Table 2 Effect of inter-row management and vegetation parameters on arthropod and on diet group abundance on sticky traps.
Figure 3
figure 3

Structural equation model illustrating the strength and direction of the relationships between soil management, inter-row vegetation and arthropods (P = 0.4; RMSEA = 0.04; CFI = 0.99; TLI = 0.98). Green and red arrows denote significant positive and negative effects, respectively. The curved arrow indicates significant co-variation between variables. Arrow widths are proportional to standardised path coefficients that are shown next to the arrows and its significance is denoted as ***P < 0.001; **P < 0.01; *P < 0.05. The strength of the direct paths corresponds to the path coefficient. Percentages indicate the variance explained by the model for each endogenous explanatory variable.

Differential responses of arthropod diet groups

Overall arthropod diet groups

In pitfall traps, the abundance of all phytophagous species was higher in the 1/2 and 2/2 vineyards than in the 0/2 (Table 1; Fig. 2A). Phytophagous species responded also positively to the percentage of plant cover. Similarly, on sticky traps, all canopy-dwelling phytophagous species were more abundant in the 2/2 vineyards than in the 0/2 and 1/2 (Table 2; Fig. 2B). In pitfall traps, predators increased in abundance as plant species richness increased (Table 1).

Beetle diet groups

The abundance of ground-dwelling phytophagous beetles was negatively correlated with the cover of flowering plants (Table 1). The abundance of ground-dwelling predatory beetles increased with increasing plant cover and decreased with increasing Poaceae cover. Ground-dwelling detritivorous beetles were more abundant in vineyards with no vegetated inter-rows and showed no significant response to vegetation variables. The abundance of ground-dwelling omnivorous beetles only responded to Poaceae cover, with a negative relation (Table 1).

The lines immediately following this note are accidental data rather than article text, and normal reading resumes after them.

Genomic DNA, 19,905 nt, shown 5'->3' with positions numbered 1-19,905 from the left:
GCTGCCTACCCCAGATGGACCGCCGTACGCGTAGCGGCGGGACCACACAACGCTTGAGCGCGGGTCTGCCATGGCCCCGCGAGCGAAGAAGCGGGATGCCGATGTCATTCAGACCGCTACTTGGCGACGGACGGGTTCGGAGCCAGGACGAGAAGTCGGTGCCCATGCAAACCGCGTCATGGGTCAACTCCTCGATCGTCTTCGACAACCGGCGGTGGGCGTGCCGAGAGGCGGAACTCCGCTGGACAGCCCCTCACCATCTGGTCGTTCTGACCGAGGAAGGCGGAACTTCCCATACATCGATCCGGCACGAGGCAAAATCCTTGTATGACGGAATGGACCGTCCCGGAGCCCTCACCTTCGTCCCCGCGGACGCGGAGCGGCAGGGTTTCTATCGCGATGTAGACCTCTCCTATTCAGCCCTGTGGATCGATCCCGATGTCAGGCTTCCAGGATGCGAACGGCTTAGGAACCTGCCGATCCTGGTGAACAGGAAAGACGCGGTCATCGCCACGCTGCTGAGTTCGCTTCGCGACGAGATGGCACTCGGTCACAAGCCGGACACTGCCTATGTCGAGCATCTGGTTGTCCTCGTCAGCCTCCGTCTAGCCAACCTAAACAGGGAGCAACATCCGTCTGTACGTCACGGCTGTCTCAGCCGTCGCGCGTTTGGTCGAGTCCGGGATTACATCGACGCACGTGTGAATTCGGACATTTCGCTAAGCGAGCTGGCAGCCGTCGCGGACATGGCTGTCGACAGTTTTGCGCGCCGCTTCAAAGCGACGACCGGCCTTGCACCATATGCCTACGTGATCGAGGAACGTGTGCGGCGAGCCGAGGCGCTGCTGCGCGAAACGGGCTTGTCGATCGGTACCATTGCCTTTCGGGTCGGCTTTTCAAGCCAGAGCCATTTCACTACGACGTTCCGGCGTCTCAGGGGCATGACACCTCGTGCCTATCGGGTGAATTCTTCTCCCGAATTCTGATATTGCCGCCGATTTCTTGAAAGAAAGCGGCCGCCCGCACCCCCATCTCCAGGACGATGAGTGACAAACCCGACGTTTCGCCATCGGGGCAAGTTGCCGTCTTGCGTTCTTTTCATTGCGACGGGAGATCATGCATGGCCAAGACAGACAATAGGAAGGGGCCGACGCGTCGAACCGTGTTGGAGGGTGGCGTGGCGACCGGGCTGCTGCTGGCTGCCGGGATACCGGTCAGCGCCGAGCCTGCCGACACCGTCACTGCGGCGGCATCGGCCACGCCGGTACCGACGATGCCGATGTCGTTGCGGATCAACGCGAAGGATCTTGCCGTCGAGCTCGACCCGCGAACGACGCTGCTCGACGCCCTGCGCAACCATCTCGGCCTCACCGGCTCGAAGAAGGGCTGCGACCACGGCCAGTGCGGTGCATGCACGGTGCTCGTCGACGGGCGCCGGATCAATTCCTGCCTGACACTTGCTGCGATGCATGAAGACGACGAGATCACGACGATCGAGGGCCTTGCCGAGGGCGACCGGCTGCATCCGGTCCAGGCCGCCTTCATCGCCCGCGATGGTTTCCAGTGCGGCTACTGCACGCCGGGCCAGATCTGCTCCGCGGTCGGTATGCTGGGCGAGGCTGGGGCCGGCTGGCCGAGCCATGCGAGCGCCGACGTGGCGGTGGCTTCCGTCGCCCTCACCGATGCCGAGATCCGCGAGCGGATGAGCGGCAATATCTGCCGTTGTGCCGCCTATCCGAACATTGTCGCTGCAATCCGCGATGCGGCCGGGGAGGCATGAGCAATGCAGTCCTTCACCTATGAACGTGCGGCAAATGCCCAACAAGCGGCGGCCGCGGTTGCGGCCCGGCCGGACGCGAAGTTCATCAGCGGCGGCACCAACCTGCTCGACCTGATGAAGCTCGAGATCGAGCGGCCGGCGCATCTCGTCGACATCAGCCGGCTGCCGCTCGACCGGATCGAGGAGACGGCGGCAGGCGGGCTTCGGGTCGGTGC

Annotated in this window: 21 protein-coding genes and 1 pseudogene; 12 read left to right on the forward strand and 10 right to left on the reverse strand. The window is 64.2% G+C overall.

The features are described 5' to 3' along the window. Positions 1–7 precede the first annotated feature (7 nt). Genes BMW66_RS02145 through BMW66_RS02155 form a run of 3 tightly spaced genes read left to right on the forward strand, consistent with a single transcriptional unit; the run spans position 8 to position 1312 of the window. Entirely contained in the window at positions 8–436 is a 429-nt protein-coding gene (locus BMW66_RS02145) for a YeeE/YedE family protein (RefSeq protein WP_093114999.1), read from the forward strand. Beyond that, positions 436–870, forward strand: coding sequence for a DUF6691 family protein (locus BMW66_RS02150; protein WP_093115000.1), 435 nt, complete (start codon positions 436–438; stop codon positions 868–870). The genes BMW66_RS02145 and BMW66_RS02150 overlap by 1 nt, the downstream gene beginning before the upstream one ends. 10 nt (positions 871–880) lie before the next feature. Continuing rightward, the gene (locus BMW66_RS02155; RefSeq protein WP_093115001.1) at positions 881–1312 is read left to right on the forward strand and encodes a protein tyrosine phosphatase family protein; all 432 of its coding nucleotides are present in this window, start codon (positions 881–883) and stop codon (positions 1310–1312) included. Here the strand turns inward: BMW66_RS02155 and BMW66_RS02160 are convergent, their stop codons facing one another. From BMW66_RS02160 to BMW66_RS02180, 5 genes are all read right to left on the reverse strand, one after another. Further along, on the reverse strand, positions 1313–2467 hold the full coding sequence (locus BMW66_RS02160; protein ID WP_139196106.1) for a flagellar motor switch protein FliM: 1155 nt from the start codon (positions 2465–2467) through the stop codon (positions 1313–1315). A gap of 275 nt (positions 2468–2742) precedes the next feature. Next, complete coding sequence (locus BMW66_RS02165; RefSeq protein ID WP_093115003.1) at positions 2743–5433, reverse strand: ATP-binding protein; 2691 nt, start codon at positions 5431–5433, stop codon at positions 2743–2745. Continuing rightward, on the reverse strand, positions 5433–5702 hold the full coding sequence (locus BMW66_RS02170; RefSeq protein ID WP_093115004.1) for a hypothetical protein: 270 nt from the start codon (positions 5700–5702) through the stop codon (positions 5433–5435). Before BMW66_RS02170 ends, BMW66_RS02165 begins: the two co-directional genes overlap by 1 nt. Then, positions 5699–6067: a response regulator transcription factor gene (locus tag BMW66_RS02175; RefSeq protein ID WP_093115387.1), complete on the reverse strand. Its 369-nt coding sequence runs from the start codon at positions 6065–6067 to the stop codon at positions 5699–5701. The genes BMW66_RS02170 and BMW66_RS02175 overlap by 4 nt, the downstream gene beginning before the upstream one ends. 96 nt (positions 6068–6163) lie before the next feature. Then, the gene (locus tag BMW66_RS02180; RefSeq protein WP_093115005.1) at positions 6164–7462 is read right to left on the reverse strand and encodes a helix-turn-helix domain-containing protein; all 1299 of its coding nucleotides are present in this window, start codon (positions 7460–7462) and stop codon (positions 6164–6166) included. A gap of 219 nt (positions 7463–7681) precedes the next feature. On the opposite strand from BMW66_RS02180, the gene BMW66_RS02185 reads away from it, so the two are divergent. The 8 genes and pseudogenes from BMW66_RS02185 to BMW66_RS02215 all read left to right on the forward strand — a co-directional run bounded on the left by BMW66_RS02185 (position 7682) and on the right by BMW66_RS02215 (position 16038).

In the grapevine canopy, phytophagous beetles were more abundant in the 2/2 vineyards than in the 0/2 and 1/2 (Table 2; Fig. 2B). The abundance of all phytophagous beetles as well as all predatory beetles increased with plant species richness (Table 2).

Relationshipss between inter-row management, vegetation and arthropods

The fit of the parameters of the minimal adequate path analysis model (SEM) was very good (P-value: 0.31; RMSEA: 0.05; CFI: 0.98; TLI: 0.97; Fig. 3). We identified a strong link between inter-row management and the vegetation parameters, and between inter-row management and arthropods in the canopy. Plant richness decreased with increasing inter-row management (regression coefficient β = 0.66, P < 0.001) as did the percentage of plant cover (β = 0.66, P < 0.001) and the cover of flowering plants (β = 0.50, P = 0.003) (Fig. 3). Soil management also strongly influenced phytophagous beetles and Hemiptera caught in the grapevine canopy and in to a lesser extent wild bees (Fig. 3). The increase in plant species richness was directly related to an increase in canopy phytophagous beetles but a decrease in wild bees that positively responded to flower cover.

The link between the intensity of soil management and ground-dwelling arthropods was rather indirect through its effects on vegetation, particularly species richness (Fig. 3). Only one relationship was established between the inter-row management and ground-dwelling arthropods, showing an increase in the abundance of detritivorous beetles with an increase in soil management intensity (β = 0.79, P < 0.001). Hemiptera on the ground, detritivorous beetles and spiders were all positively influenced by plant species richness. The three taxa of ground-dwelling predators (spiders, harvestmen and predatory beetles) were positively related to detritivorous beetles, and for spiders additionally to phytophagous beetles in the canopy (Fig. 3).